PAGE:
Tuesday, January 12, 2010

New York: Is There a Ford in Our Future ?

When Hillary Clinton left her New York Senate seat to serve as Secretary of State, her seat went to Kirsten Gillibrand. I was hopeful, because Gillibrand had been a pro gun upstate moderate when she represented the 20th Congressional district well outside of New York City. Since becoming a Senator, she has "seen the light" and embraced gun control. Her core value has been getting elected.

Now, she is being challenged by former Tennessee Congressman Harold Ford, whose record in Tennessee was pro life and against gay marriage. According to the Daily News, he is shedding his old political positions faster than a drag queen getting ready to take a walk on the wild side. The Daily News reports as follows.

"Ford said yesterday he supports gay marriage, despite voting twice in the House for a constitutional ban on same-sex weddings.

"I'm of the opinion now that nothing is wrong with that," he said on NBC's "Today" show."

His political "evolution" , which probably occurred on his plane ride to New York City also included aborting his pro life position. The Daily News noted his transformation as follows.

On abortion rights, Goldin (Ford spokesman) said Ford supports a woman's right to choose. But in 2006, he said, "I'm pro-life, I'm pro-life," and, "I was not pro-choice at one time."

In politics, there are local interests and there are matters of principal. Anyone who cares about the people he or she represents will try to bring money and projects in. They will also attempt to advocate for constituents who need help from the government. Hillary Clinton did very well at this. I knew people who detested her and campaigned against her who ended up respecting her for "doing her homework". She is the type of person who could spend eight weeks reading up on Guyana and running for president there. She would probably do a great job if she were elected there or anyplace. She is very adept at reading an area and a constituency and delivering what they want.

There are, however, matters of principal. If you think abortion is murder, you will need to put your conscience under general anesthesia to vote for it. If you are in favour of the right to private gun ownership and effortlessly change position, it makes me wonder what you really believe. An intellectually honest statement would read as follows.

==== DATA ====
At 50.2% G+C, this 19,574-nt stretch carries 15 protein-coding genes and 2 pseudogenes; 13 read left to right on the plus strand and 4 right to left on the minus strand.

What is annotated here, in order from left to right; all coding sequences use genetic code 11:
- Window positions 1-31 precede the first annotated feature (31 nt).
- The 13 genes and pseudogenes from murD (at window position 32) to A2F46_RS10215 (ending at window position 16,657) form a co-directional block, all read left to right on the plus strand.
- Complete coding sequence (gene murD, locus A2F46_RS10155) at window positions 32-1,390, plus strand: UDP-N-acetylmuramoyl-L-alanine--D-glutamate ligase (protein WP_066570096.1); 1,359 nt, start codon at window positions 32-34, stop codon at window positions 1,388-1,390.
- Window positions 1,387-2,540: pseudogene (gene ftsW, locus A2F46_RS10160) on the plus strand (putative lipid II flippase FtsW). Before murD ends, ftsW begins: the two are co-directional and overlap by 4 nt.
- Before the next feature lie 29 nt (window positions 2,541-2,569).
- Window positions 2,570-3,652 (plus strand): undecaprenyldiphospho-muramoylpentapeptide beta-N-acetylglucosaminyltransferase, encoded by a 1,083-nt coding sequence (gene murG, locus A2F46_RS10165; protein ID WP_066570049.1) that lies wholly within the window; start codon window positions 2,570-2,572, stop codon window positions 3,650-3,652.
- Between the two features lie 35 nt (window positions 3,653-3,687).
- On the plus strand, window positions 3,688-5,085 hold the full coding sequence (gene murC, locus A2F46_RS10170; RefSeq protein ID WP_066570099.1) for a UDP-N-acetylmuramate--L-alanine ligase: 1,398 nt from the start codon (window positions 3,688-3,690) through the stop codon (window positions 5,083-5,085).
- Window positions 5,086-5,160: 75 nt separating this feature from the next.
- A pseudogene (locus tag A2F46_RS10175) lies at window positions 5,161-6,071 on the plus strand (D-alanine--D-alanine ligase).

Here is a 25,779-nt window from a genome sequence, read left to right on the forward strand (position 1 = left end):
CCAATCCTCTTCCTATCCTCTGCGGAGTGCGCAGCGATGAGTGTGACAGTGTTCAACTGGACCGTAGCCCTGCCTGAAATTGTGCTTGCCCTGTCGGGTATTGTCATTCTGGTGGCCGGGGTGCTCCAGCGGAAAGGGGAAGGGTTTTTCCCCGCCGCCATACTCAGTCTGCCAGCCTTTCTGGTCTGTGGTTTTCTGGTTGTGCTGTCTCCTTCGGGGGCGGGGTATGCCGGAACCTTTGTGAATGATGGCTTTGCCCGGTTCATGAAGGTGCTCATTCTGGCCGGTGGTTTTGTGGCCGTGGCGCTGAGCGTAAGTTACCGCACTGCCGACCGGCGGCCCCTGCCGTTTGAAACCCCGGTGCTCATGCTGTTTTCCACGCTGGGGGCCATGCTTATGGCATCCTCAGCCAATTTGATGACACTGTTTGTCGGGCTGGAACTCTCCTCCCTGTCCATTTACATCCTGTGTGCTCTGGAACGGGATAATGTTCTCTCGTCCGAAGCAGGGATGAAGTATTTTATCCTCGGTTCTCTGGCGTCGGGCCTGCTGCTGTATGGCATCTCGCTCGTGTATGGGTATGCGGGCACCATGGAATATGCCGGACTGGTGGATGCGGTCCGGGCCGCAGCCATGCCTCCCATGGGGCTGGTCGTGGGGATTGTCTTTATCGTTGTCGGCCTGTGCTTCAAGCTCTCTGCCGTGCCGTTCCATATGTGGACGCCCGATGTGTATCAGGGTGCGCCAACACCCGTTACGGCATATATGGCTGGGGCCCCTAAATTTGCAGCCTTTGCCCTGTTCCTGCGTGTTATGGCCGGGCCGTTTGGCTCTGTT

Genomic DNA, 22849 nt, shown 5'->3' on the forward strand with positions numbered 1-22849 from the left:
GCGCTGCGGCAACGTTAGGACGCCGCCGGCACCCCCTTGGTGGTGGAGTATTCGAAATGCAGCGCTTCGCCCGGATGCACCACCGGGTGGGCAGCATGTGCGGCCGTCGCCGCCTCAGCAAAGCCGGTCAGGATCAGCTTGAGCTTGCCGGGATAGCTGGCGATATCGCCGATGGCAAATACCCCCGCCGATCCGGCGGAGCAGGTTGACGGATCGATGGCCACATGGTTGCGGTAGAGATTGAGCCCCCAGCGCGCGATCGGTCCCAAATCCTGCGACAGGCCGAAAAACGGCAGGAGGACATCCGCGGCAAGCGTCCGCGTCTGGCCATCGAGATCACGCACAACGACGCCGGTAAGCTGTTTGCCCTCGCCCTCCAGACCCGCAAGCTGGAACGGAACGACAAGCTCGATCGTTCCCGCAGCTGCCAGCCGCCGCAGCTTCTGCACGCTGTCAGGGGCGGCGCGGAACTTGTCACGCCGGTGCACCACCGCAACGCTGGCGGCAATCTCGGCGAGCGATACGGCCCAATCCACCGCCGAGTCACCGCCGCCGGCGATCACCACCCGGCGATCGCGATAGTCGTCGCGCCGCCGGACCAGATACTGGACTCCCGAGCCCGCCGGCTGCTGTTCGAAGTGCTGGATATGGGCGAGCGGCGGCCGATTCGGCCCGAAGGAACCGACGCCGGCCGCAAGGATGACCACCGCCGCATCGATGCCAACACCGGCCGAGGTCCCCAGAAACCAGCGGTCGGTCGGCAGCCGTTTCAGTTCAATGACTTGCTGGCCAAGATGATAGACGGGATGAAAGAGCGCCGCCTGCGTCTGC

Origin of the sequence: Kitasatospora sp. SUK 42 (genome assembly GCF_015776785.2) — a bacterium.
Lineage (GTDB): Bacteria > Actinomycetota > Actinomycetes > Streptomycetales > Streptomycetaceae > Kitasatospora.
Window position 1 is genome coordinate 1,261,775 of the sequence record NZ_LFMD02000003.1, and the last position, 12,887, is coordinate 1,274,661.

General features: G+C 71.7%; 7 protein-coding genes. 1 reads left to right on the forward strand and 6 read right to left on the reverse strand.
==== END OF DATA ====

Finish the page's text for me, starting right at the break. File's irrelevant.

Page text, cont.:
"I personally oppose abortion and gay marriage. I want to get elected in New York. I will therefore follow the pollsters rather than my heart. Back in Tennessee, I could do both. In New York I must choose. I am pro choice. I am choosing to run for Senator of New York State. I believe in getting elected."

The fact is, the political system does a poor job of reading its constituencies. I live in a predominantly African American area. There are loads of church vans that are very busy taking people to church on Sunday. Pentecostals, Baptists, Muslims and West Indians with back home values are here in strength. They hate racism. They want to see a lot more two parent families. They want to see heterosexual marriage strengthened. They fear crime. Ask the store keepers here if they think they should be allowed to pack heat. They won't give you a sermon about gun control.

There are a lot of people in New York who oppose abortion on religious grounds. If we ever got a political leader from the Brooklyn grass roots, he or she would probably be a mixture of pro labour, pro life, pro family and anti racism. Voting in Brooklyn is a lot like eating out at McDonald's. What is on the menu is all you can get. If you want them to hold the pickles, you have to call corporate headquarters.

The motto "Have it your way" should be transplanted from Burger King to Brooklyn politics. A mix of social and religious conservatism combined with a pro labour and anti racist outlook is underrepresented. Unfortunately, Harold Ford never made it out to Brooklyn and the working class areas of Queens. We are a lot closer to Tennessee politically than we are to Manhattan.

It looks like Harold Ford did a "market study" and packaged himself accordingly. I'd like to see someone run for office who will get out of Manhattan and speak to the rest of New York. What would be amazing would be to see someone actually say what he or she believes, and run the risk of losing an election.

If Harold Ford would have remained the man he was in Tennessee, he would have had my vote. I hope that someone else will enter the New York Senate race who actually believes in something more than getting elected. Sphere: Related Content

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